Shirley Villavicencio Pizango inaugurates Be-Part's new permanent space in Waregem

For the first exhibition in Be-Part's new space in Waregem, curator Patrick Ronse invited artist Shirley Villavicencio Pizango (b. 1988, Lima, Peru). Villavicencio Pizango grew up in Lima and in a village in the Amazon forest. At 18, she emigrated to Belgium, where she entered a foster family. She studied successively at KASK and HISK in Ghent.

For the exhibition in Be-Part Waregem's new space, Shirley Villavicencio Pizango has made a selection of works from the past five years. It has become a mix of paintings from private collections and her own collection, as well as some new, never-before-shown works. It is complemented by drawings and some of her ceramic sculptures.

Shirley Villavicencio Pizango's style is very recognisable; you sense a close relationship ​ with Matisse and Picasso, with whom she 'engages in a quasi permanent dialogue intérieur'.

The artist rejects conventional perspective and uses vivid colours, often inspired by other cultures. By using the painterly process, she creates an intimate dialogue with her subjects. On a second level, Villavicencio Pizango's paintings contain a subtle political message. Her position as a woman, and female artist, but also her background, are recurring themes. In this way she stands up to conventional exoticism, and the repressed (or over-sexualized) position of women in Western art history. ​ 

Villavicencio Pizango's powerful portraits are painted from live models or from analogue photographs. The artist often portrays herself, but also her friends and family members, with whom she has a personal, sometimes intimate relationship. The portraits are not an exact representation of her models, but rather a personal interpretation, in which she can express her thoughts and feelings.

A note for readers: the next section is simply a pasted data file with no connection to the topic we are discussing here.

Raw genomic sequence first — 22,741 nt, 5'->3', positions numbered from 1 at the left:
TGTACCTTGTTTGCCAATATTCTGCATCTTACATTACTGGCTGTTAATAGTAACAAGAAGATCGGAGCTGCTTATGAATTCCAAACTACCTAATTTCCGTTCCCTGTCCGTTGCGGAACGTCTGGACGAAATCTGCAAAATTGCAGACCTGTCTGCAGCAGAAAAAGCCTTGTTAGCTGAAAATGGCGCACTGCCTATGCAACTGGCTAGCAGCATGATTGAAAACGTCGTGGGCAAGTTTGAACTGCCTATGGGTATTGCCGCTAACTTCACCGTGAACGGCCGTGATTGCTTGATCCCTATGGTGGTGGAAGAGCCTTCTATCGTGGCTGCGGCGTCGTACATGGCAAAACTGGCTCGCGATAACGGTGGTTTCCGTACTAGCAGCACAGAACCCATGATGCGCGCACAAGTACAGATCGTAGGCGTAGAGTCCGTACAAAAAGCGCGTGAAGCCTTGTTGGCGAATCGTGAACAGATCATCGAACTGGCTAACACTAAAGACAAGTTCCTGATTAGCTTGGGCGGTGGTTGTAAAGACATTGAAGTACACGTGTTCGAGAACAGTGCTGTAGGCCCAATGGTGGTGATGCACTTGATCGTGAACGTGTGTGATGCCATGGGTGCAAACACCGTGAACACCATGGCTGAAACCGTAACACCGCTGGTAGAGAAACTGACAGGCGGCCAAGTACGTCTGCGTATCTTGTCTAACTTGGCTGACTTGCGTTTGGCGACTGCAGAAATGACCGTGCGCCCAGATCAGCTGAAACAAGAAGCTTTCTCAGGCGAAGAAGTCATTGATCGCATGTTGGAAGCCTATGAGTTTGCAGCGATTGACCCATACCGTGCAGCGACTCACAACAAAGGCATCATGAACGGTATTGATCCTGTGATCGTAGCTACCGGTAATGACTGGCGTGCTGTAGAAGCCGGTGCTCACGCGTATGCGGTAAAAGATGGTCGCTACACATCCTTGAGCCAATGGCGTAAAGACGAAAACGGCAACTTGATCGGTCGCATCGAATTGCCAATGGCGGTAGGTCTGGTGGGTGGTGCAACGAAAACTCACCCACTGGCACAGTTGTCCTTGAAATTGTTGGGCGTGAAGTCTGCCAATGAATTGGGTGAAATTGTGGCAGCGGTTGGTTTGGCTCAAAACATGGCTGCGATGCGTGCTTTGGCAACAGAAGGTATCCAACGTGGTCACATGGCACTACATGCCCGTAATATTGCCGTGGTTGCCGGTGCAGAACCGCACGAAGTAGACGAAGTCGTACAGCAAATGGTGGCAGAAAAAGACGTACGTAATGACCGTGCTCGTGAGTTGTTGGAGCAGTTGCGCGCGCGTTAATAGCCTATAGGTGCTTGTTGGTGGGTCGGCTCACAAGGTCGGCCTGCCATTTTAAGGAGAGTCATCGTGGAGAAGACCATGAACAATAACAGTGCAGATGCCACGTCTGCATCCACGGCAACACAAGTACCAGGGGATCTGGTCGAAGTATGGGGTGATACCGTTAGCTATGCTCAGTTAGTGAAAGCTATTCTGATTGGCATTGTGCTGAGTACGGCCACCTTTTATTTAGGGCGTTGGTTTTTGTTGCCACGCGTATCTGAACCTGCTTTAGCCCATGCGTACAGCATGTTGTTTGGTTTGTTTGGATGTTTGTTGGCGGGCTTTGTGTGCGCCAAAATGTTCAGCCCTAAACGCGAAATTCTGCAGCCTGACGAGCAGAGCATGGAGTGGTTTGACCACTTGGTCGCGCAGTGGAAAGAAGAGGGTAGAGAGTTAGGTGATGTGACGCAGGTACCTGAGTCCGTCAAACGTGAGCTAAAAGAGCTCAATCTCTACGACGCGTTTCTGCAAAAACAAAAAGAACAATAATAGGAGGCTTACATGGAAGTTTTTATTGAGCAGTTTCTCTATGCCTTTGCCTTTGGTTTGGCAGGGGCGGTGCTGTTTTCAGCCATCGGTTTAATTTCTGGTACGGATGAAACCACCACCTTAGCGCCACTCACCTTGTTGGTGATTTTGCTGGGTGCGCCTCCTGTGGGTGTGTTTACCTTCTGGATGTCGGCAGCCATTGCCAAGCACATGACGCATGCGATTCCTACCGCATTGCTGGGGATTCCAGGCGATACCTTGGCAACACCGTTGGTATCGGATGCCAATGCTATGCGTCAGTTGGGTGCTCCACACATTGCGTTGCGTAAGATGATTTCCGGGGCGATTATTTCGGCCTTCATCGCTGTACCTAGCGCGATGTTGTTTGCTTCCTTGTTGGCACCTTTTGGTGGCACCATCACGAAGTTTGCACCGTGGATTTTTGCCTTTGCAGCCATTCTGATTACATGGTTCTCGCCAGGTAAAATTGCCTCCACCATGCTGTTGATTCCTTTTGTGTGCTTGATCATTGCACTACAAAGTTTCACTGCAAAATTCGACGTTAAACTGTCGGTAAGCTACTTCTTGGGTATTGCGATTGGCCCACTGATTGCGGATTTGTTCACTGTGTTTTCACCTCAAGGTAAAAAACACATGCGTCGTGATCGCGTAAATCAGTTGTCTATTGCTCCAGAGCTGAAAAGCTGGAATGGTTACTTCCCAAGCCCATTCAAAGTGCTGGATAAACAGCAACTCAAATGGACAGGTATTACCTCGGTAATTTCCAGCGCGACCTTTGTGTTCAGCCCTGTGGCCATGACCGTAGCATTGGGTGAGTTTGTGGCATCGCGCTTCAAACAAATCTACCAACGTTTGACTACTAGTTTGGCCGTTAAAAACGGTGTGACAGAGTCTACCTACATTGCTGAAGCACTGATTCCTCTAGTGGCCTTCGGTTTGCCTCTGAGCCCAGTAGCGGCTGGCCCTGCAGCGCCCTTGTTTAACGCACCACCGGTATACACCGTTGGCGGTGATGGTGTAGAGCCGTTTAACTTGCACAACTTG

Villavicencio Pizango has a strong interest in "the other". In this sense, her work can be called very inclusive and diverse. She portrays women as proud, confident people, averse to sensualism or exoticism. She avoids emphasising the personal background of the person portrayed, thus arriving at an obvious form of diversity.

Shirley Villavicencio Pizango is Peruvian, but has now spent almost half her life in Belgium. In her work, she reserves a prominent place for people of colour. They are in the foreground and look the viewer in the eye. Despite her years of residence in Belgium, the artist has a very strong bond with Peru. On the other hand, she's also influenced by Western art history. Her identity sits between two cultures. This duality is also among her themes, hence the title Sunkissed by the Moon.

What immediately stands out in her portraits are the white lips. When Villavicencio Pizango arrived in Belgium sixteen years ago, she spoke neither Dutch nor English, and since the knowledge of Spanish among our population is rather limited, she felt in a way language-less. Consequently, she does not fill in the lips of those she portrays; they remain empty, as it were.

The titles of her paintings indicate that her work is less light-hearted than one might think at first glance. Behind the cheerful surface often lurks an aura of melancholy. As Bart Cassiman writes: 'Notwithstanding the colourful palette, these are not cheerful paintings. Even though they exude an insidious open-mindedness that is inimitable and leads many a person astray.'

In her studio, Villavicencio Pizango surrounds herself with all kinds of objects such as curios, textiles, ethnic masks (which she collects), terracotta vases, rattan furniture, flowers and plants. These elements form the basis for still lifes, which can also be considered self-portraits. They paint a picture of the artist and her identity, which is a kind of crossover between South America and Belgium.

As already mentioned, the duality present in her work is also reflected in the title of the exhibition: Sunkissed by the Moon. The religion of the Incas, with which Villavicencio Pizango feels closely associated, was based on the worship of the sun god Inti and his sister and wife, the moon goddess Mama Killa. The title contains the sun/moon duality on the one hand, while sunkissed refers to coloured skin and the naturalness with which people of colour occupy a place in the artist's work.

1. Bart Cassiman, in: Shirley Villavicencio Pizango, Dark Empathy, Posture Editions 2022/47, p. 93.

Shirley Villavicencio Pizango ​
Sunkissed by the Moon
23.10 - 29.01. 2023 ​
Be-Part Waregem ​
new location: Gemeenteplein 12, 8790 Waregem




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